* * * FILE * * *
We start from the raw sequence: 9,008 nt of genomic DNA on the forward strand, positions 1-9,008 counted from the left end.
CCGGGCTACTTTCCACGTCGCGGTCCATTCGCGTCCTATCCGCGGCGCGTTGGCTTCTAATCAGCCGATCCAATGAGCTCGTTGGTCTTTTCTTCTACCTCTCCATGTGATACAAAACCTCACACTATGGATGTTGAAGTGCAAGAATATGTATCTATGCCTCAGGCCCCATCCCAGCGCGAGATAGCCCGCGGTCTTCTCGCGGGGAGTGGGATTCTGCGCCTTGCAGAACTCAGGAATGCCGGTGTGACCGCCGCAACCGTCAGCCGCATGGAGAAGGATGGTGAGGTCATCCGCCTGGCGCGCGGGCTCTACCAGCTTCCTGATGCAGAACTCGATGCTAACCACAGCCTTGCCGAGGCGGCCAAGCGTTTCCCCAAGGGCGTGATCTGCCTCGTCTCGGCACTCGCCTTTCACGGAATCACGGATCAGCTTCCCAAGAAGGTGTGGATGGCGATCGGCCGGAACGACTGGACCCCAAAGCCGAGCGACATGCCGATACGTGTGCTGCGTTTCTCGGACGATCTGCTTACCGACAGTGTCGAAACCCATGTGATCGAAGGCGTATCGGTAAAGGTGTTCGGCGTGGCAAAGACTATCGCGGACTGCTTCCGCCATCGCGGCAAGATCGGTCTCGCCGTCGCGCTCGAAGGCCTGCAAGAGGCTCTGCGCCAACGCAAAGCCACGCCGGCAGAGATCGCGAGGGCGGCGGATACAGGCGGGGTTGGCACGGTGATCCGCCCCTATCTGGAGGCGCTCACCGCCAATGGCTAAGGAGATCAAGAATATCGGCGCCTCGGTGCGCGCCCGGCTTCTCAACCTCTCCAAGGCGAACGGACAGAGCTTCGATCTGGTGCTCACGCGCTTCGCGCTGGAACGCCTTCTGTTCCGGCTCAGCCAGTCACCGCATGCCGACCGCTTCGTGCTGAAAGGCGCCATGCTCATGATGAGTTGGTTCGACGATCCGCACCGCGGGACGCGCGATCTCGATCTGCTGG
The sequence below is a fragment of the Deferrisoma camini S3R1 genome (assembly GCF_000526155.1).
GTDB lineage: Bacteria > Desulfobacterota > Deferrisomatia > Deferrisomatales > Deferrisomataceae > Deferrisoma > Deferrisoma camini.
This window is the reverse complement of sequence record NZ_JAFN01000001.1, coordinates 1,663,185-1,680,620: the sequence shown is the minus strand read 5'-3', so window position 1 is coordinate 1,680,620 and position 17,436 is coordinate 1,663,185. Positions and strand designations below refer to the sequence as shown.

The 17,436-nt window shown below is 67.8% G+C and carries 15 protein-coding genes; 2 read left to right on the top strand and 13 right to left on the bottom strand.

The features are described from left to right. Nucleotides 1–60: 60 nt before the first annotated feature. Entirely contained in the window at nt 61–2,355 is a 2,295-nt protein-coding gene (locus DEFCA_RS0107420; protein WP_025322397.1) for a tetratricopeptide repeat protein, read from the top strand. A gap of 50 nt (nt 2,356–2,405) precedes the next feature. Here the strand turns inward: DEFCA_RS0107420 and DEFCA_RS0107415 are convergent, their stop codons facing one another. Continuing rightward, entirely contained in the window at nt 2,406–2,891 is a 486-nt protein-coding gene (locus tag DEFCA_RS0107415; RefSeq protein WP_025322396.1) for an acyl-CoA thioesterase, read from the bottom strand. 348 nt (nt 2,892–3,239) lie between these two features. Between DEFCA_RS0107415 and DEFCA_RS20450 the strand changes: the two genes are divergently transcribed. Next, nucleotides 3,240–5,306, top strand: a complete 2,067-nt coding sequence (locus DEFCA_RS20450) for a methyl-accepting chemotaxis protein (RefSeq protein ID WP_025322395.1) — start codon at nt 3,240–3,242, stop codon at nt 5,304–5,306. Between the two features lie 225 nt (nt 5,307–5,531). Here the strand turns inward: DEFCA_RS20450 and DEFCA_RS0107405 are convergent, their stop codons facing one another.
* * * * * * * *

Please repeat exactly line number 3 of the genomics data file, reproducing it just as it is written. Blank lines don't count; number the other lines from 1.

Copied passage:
The sequence below is a fragment of the Deferrisoma camini S3R1 genome (assembly GCF_000526155.1).